Cartoon image of a skeleton in a thoughtful pose.

“Whatcha thinking about?” “Oh, nothing… just skeleton stuff, I guess.”

At this point I should probably reassure you that I am a perfectly happy, well-balanced individual with a largely positive outlook on things – not a closet psychopath. I just happen to be fascinated with things that make humans uncomfortable – the dark, the mysterious, the just plain creepy. Somehow, reading about the macabre from the safety of my own home makes the terrifying a little less so. The scariest things are those which we understand least, and we owe these intrepid authors a debt for exploring the unfamiliar and giving us an opportunity to better know the unknown.

If you’re looking to ease into the world of the squeamish, start with Dr. Mütter’s Cover of Dr. Mutter's Marvels by Cristin O'Keefe ApowiczMarvels: A True Tale of Intrigue and Innovation at the Dawn of Modern Medicine by Cristin O’Keefe Aptowicz. Practicing medicine in antebellum America, Dr. Mütter had a deep interest in patients who suffered physical deformities and, more importantly, dedicated his life to alleviating the suffering caused by such maladies. In doing so, he revolutionized modern surgery, patient care, and attitudes in the medical field. I highly recommend this insightful study of early modern medicine to anyone who can tolerate descriptions of cleft-palate surgery performed on a fully conscious patient in front of a live audience (seriously).

If you’re ready to delve straight into the world of death and dying, Dr. Judy Melinek wrote a memoir of her path to becoming a medical examiner – the folks who perform autopsies to determine how an individual died. Working Stiff: Two Years, 262 Bodies, and the Making of a Medical Examiner (also available as an audiobook) details her training in New York City … a two year period that started just days before the 9/11 attacks, resulting in a highly stressful yet wholly unique learning experience.

Whether the circumstances of death were mysterious or not, pretty much all Cover of Smoke Gets In Your Eyes: And Other Lessons from the Crematory by Caitlin DoughtyNorth American bodies end up in the same place: a mortuary. In her memoir, Smoke Gets In Your Eyes: And Other Lessons from the Crematory, Caitlin Doughty explains – with humour and poignant sympathy – what really happens to dead bodies after we turn them over to the funeral home. Further, she presents a compelling argument for Western society to return to the kinds of rituals which provide closure after the death of a loved one, instead of hiding bodies away like something to be feared. Or, if that’s a little too real for you, try Rest in Pieces: The Curious Fates of Famous Corpses by Bess Lovejoy, which looks at the unusual fates of some famous former people.

As fearsome as death is, it always seems worse when people just vanish into thin air – although, few stories are more intriguing. In the mid-1920s, the whole Cover of The Lost City of Z: A Tale of Deadly Obsession in the Amazon by David Grannworld watched with bated breath as renowned South American explorer Percy Harrison Fawcett entered the Amazonian jungle … and never came back out. Hundreds of search parties have since tried to uncover his fate, and none have been successful – many never returning themselves – in a testament to human fascination with the unexplained. David Grann details Fawcett’s story, and Grann’s own search, in The Lost City of Z: A Tale of Deadly Obsession in the Amazon (also available as an ebook). For another tragic jungle disappearance, and beautifully researched attempt at solving the mystery, check out Savage Harvest: A Tale of Cannibals, Colonialism, and Michael Rockefeller’s Tragic Quest for Primitive Art by Carl Hoffman.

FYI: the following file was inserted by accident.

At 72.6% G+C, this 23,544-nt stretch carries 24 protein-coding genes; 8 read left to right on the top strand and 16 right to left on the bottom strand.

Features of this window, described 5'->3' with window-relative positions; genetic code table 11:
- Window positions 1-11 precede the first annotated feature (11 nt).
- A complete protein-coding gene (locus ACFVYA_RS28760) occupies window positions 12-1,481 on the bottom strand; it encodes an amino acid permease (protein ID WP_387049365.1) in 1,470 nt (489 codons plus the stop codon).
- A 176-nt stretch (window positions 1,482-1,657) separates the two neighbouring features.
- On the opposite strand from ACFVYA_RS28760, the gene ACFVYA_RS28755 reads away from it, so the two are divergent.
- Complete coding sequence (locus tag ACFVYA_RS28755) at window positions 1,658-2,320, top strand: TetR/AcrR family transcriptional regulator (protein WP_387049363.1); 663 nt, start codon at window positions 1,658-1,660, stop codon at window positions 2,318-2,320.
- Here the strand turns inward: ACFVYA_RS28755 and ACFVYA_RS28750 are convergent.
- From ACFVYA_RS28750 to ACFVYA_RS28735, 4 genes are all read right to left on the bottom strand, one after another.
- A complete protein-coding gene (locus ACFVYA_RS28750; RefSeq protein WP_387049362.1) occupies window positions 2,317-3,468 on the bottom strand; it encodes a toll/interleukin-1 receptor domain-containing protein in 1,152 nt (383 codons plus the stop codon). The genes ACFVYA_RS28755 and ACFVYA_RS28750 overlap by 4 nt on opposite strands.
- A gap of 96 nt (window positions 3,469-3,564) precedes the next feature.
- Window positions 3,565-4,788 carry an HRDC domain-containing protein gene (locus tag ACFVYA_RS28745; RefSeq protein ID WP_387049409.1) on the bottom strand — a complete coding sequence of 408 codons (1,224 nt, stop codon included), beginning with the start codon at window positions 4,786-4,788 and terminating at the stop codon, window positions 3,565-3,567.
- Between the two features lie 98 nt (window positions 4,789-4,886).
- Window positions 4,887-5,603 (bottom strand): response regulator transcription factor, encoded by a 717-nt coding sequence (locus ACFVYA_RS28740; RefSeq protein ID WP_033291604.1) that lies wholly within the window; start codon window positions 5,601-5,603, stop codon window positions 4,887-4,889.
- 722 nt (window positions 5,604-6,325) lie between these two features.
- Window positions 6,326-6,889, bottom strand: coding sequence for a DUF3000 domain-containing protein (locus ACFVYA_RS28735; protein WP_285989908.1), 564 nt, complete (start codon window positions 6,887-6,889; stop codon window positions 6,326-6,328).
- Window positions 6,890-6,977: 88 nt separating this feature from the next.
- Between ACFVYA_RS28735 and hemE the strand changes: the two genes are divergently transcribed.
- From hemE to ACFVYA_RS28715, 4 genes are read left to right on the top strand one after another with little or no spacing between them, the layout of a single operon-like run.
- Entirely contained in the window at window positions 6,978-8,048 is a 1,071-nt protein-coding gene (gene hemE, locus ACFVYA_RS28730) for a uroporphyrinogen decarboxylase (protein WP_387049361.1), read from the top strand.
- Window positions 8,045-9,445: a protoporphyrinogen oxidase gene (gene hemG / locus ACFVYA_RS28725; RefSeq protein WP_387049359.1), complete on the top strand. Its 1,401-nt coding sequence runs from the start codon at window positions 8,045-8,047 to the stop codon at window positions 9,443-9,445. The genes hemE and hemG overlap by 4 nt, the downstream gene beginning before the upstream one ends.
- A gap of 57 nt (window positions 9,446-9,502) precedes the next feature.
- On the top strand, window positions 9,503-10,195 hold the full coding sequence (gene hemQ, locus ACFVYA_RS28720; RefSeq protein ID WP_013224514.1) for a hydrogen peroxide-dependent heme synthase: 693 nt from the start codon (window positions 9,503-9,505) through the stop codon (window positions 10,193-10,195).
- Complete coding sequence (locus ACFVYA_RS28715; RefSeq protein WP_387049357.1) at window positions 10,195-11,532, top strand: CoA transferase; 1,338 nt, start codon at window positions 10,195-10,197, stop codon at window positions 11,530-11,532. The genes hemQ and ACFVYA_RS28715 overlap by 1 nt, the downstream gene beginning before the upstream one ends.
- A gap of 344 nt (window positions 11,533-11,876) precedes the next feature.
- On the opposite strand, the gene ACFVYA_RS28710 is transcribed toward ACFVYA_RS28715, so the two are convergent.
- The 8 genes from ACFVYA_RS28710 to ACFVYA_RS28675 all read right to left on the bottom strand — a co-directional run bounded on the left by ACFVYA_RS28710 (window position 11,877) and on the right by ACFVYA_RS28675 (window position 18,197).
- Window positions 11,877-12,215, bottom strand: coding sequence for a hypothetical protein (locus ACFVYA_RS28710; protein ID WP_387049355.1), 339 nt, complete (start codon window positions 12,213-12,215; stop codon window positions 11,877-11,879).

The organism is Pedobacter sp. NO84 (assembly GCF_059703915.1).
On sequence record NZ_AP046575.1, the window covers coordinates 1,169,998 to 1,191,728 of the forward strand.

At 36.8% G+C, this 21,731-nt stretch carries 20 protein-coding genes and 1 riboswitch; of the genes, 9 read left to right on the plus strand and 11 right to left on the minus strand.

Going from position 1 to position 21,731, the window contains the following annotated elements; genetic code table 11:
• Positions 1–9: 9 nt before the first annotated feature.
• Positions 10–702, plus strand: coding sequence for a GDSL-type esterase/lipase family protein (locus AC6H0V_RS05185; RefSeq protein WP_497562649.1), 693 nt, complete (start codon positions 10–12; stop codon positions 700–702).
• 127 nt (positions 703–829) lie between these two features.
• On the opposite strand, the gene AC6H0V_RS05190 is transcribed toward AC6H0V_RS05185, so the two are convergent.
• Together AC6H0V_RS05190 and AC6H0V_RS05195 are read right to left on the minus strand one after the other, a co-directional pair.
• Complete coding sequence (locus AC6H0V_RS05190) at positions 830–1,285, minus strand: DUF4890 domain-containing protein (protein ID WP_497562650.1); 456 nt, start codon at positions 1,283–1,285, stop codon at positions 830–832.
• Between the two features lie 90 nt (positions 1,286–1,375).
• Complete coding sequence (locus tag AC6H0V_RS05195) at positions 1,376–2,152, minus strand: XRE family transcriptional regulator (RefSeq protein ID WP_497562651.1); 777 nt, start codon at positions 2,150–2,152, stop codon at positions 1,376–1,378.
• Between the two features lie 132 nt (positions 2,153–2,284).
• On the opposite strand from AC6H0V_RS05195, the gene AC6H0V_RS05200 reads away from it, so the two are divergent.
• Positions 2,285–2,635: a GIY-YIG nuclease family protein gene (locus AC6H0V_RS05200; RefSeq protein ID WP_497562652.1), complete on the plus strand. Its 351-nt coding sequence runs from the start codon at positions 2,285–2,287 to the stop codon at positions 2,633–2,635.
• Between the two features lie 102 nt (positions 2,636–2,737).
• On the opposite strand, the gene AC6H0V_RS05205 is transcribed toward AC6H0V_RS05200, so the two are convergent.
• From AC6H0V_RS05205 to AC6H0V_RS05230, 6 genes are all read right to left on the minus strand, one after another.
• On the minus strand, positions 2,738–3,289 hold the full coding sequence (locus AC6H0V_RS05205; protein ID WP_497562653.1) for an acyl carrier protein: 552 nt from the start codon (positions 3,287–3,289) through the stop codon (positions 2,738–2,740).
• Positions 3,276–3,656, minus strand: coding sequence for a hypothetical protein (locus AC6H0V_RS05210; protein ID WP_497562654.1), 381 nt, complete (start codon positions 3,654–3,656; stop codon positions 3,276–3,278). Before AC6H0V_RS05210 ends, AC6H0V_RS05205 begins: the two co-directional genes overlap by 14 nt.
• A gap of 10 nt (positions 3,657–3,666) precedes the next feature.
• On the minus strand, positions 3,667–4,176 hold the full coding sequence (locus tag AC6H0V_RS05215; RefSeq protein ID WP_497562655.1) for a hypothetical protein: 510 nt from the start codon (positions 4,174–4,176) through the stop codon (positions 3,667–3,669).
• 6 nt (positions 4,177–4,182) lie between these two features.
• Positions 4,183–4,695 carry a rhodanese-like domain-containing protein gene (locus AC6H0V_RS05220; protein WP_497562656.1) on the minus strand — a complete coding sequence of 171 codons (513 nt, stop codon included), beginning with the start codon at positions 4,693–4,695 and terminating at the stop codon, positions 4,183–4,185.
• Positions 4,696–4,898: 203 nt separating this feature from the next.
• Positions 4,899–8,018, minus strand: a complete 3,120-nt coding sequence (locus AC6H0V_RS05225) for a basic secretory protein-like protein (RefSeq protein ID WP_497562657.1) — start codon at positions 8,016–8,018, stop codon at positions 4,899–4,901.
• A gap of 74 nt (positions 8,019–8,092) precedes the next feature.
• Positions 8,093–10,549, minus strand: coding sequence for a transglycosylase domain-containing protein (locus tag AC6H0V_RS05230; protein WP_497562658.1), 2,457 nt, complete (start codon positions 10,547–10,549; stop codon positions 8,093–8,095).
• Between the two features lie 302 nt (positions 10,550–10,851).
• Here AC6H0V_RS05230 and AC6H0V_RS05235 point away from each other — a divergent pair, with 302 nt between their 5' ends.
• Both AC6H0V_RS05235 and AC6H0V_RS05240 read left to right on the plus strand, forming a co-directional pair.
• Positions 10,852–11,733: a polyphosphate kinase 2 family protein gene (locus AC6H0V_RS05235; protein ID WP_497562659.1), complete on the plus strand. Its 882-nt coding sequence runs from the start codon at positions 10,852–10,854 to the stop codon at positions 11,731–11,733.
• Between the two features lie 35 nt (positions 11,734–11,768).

More disturbing than unknown fates are unknown motives – what could drive someone to commit heinous crimes, let alone commit them repeatedly? Serial Cover of The Devil in the White City: Murder, Magic, and Madness at the Fair That Changed America by Erik Larsonkillers are well-trod subjects in both fiction and true crime, perhaps because we are desperate for someone to explain to us why these people do the things they do. Even decades, or centuries, after the fact, we still look for answers, despite the fact that the distance of time has made the perpetrators that much more unknowable, the cases that much more unsolvable. And if you think you’re bored with rehashed theories on Jack the Ripper, he wasn’t the only historical serial killer. Consider Death in the City of Light: The Serial Killer of Nazi-Occupied Paris by David King and The Devil in the White City: Murder, Magic, and Madness at the Fair That Changed America  by Erik Larson.

If all this talk of murder and mayhem makes you uneasy, perhaps you’ll find some reassurance with books that look at how we learned to catch these killers, such as The Killer of Little Shepherds: A True Crime Story and the Birth of Forensic Science by Douglas Starr or The Inheritor’s Powder: A Tale of Arsenic, Murder, and the New Forensic Science by Sandra Hempel.

Finally, lest you think you are alone in your morbid curiosity, Bill James and Cover of The Invention of Murder: How the Victorians Revelled in Death and Detection and Created Modern Crime by Judith FlandersJudith Flanders will reassure you that society as a whole has long been intrigued by the dark and deadly, in Popular Crime: Reflections on the Celebration of Violence and The Invention of Murder: How the Victorians Revelled in Death and Detection and Created Modern Crime, respectively. And of course, don’t forget that people weren’t always as scared of dead bodies as we are today – just take a look at The Empire of Death: A Cultural History of Ossuaries and Charnel Houses by Paul Koudounaris for proof.

 

-Lauren